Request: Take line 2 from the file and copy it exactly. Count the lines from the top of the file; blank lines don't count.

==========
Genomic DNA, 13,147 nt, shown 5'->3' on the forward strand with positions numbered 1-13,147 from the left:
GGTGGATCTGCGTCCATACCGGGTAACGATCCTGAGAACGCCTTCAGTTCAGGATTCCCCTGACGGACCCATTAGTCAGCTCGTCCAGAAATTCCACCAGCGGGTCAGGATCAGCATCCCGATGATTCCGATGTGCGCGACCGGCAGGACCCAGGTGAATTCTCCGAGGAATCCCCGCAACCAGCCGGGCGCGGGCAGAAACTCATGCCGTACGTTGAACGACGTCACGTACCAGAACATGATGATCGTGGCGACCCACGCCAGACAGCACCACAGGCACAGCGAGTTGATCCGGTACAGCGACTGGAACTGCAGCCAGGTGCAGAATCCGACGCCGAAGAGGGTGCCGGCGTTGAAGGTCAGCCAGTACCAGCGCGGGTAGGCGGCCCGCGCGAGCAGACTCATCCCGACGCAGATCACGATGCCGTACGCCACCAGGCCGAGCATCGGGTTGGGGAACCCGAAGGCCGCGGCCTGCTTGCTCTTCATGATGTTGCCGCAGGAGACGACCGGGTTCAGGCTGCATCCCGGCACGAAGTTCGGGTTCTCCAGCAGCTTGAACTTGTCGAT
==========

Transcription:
GGTGGATCTGCGTCCATACCGGGTAACGATCCTGAGAACGCCTTCAGTTCAGGATTCCCCTGACGGACCCATTAGTCAGCTCGTCCAGAAATTCCACCAGCGGGTCAGGATCAGCATCCCGATGATTCCGATGTGCGCGACCGGCAGGACCCAGGTGAATTCTCCGAGGAATCCCCGCAACCAGCCGGGCGCGGGCAGAAACTCATGCCGTACGTTGAACGACGTCACGTACCAGAACATGATGATCGTGGCGACCCACGCCAGACAGCACCACAGGCACAGCGAGTTGATCCGGTACAGCGACTGGAACTGCAGCCAGGTGCAGAATCCGACGCCGAAGAGGGTGCCGGCGTTGAAGGTCAGCCAGTACCAGCGCGGGTAGGCGGCCCGCGCGAGCAGACTCATCCCGACGCAGATCACGATGCCGTACGCCACCAGGCCGAGCATCGGGTTGGGGAACCCGAAGGCCGCGGCCTGCTTGCTCTTCATGATGTTGCCGCAGGAGACGACCGGGTTCAGGCTGCATCCCGGCACGAAGTTCGGGTTCTCCAGCAGCTTGAACTTGTCGAT